MGM’s Mandalay Bay is now stationing security officers at guest elevator banks, and the guards are requiring patrons to produce their room keys before being allowed access. The Las Vegas Review-Journal was first to report on the new security procedures, and MGM later confirmed the news in a statement.
Las Vegas casinos remain on high alert more than a month and a half after the October 1 shooting that left 58 people dead and over 500 injured.
It’s unclear how Mandalay Bay positioning unarmed guards outside the elevators around the clock increases protection against another horrific event, as shooter Stephen Paddock was a guest of the resort and had a room key, but sometimes it’s just about the optics.
In fact, Paddock reportedly used a service/freight elevator, not the guest banks, to bring his arsenal of weapons and ammunition up to his 32nd floor suite, so such a policy wouldn’t have even impacted him.
Police found 23 high-powered rifles and thousands of rounds of ammunition inside his hotel room. Paddock took his own life roughly ten minutes after he began firing at the Route 91 Harvest country music festival below.
A quick response from Mandalay Bay security guard Jesus Campos, who was able to notify police as to the shooter’s location, is believed to have led Paddock to kill himself before firing more shots.
MGM said in a statement, “We have determined that positioning 24-hour security at the elevator banks improves our surveillance capabilities and enhances security for all of our guests and facilities.”
Casinos across Las Vegas have been increasing their security presence and procedures since the tragedy. Gaming and tourism analysts don’t believe the city will suffer long-term, but that could change should casino resorts fail to convey a message that guests have nothing to worry about.
“Whenever you have a tragedy … your PR efforts are going to have to focus on reassuring guests they are safe,” UNLV Hospitality Professor Mehmet Erdem told the Review-Journal. Erdem said the presence of guards at the elevators is as much about giving a sense of security to guests as it is about disrupting another attack.
Another way some Las Vegas resorts are trying to curtail the possibility of another disaster is by reducing the amount of time a guest can remain incognito with a “do not disturb” sign on their doors. Boyd Gaming recently amended its policies to 48 hours before a security worker will inspect a room, while Wynn Resorts claims it is making rounds every 12 hours.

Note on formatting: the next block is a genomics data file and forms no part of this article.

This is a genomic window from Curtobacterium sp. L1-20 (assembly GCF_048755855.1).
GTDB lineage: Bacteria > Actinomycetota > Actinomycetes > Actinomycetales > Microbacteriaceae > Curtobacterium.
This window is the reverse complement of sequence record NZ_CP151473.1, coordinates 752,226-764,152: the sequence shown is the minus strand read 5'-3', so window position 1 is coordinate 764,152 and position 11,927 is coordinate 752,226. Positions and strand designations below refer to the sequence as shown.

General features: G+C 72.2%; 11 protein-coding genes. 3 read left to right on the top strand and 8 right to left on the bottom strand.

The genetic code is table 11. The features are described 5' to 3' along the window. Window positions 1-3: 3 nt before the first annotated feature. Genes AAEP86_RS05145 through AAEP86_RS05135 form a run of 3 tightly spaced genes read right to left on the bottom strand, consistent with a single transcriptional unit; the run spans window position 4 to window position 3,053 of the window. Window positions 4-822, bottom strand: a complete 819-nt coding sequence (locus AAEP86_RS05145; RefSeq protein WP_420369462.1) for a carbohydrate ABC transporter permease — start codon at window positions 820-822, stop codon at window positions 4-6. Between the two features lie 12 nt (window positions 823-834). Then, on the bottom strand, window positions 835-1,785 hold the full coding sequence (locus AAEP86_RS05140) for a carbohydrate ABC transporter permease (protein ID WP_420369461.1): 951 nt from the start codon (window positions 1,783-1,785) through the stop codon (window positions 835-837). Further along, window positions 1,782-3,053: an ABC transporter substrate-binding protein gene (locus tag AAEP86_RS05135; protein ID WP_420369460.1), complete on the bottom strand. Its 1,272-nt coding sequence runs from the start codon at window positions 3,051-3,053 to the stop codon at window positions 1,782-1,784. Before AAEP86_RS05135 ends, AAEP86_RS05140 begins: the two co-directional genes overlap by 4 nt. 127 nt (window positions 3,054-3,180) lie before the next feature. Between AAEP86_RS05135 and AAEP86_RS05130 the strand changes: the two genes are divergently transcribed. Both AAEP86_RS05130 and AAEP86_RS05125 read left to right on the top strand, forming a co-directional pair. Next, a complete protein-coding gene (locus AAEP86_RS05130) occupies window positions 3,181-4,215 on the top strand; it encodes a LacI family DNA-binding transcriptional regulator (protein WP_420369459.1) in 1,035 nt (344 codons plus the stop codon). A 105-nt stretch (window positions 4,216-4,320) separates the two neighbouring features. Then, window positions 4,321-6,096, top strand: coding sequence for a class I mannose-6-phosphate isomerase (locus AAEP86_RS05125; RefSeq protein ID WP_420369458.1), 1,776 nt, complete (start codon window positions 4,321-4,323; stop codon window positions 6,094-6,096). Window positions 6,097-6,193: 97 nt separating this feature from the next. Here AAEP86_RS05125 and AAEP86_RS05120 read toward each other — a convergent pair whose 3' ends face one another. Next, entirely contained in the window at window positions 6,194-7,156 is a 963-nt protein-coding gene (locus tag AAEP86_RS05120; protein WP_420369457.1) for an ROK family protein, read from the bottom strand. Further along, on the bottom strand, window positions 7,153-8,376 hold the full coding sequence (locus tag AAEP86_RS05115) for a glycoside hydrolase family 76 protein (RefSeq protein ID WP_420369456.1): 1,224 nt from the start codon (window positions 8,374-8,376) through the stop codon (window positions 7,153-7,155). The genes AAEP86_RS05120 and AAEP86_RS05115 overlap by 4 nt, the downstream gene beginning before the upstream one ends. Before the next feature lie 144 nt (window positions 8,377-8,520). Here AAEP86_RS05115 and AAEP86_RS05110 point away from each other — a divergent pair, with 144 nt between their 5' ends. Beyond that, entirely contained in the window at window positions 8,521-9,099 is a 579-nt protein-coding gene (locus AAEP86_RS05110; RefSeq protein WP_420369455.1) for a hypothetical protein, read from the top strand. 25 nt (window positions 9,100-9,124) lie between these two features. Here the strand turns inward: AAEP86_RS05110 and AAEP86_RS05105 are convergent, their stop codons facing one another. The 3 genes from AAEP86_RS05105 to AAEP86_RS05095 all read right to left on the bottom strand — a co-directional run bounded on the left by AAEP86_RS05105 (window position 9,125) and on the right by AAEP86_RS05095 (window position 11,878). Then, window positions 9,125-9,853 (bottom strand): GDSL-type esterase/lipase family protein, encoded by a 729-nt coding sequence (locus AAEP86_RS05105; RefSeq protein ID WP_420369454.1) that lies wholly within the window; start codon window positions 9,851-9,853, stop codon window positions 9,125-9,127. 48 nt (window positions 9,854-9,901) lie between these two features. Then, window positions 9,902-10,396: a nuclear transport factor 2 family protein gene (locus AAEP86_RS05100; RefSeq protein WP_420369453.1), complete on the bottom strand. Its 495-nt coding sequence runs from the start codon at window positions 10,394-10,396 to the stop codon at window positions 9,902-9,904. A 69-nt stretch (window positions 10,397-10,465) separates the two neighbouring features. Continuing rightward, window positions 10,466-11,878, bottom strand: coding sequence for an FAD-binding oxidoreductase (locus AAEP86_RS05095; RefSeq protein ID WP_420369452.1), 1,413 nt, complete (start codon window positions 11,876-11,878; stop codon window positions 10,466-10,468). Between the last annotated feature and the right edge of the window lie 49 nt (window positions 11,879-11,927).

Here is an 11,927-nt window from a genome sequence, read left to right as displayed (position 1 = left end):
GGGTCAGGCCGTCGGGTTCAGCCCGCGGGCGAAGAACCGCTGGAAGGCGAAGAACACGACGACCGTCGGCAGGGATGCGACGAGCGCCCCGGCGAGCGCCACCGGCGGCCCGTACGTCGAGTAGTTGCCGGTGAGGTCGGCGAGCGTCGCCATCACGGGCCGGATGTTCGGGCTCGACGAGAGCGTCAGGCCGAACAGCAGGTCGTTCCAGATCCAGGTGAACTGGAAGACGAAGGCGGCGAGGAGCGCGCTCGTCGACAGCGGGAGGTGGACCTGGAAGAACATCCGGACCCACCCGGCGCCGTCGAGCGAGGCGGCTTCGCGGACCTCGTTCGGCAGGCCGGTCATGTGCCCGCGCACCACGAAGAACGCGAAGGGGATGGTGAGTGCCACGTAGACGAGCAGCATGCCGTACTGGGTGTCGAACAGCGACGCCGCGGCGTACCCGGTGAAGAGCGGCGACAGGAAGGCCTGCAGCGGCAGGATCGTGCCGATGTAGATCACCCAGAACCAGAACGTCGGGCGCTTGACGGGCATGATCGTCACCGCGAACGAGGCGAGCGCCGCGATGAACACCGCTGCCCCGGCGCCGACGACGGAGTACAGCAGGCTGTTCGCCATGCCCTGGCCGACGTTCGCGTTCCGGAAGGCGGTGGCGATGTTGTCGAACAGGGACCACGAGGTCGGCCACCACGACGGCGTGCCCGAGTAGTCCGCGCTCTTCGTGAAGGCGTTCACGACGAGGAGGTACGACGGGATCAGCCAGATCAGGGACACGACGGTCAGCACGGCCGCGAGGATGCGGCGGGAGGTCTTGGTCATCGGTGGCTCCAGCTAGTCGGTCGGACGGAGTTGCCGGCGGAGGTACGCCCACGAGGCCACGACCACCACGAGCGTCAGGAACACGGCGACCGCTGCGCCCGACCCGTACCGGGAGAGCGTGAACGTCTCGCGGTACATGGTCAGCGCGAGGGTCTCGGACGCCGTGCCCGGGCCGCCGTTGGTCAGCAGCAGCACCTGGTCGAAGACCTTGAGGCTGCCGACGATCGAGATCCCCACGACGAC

MGM hasn’t announced a change to its “do not disturb” rules. Paddock converted his suite into a firing perch during three days that he was allowed to remain in his room without interruption or housekeeping. But privacy for hotel guests, some of whom may not be doing anything illegal, but who would still like to remain stealth, is a somewhat sacrosanct concept that isn’t likely to die easily.
Still No Motive
In its latest National Terrorism Advisory System Bulletin issued earlier this month, the US Department of Homeland Security says America remains on high alert for potential terror attacks.
Paddock’s shooting hasn’t been declared an act of terror, as the motive for his killing spree remains unknown. Insurance companies on the hook for hundreds of millions, if not billions, of dollars in coverage, might still be hoping a terror link is found, however unlikely that may be, as the US Treasury would then help pay for upwards of $1 billion in payouts.
Paddock’s brain is being closely studied by surgical neuropathologist Dr. Otto Vogel at Stanford’s Neuroscience Health Center. The goal is to try to find an abnormality that might have triggered Paddock into carrying out the shooting. To date, it remains a mystery.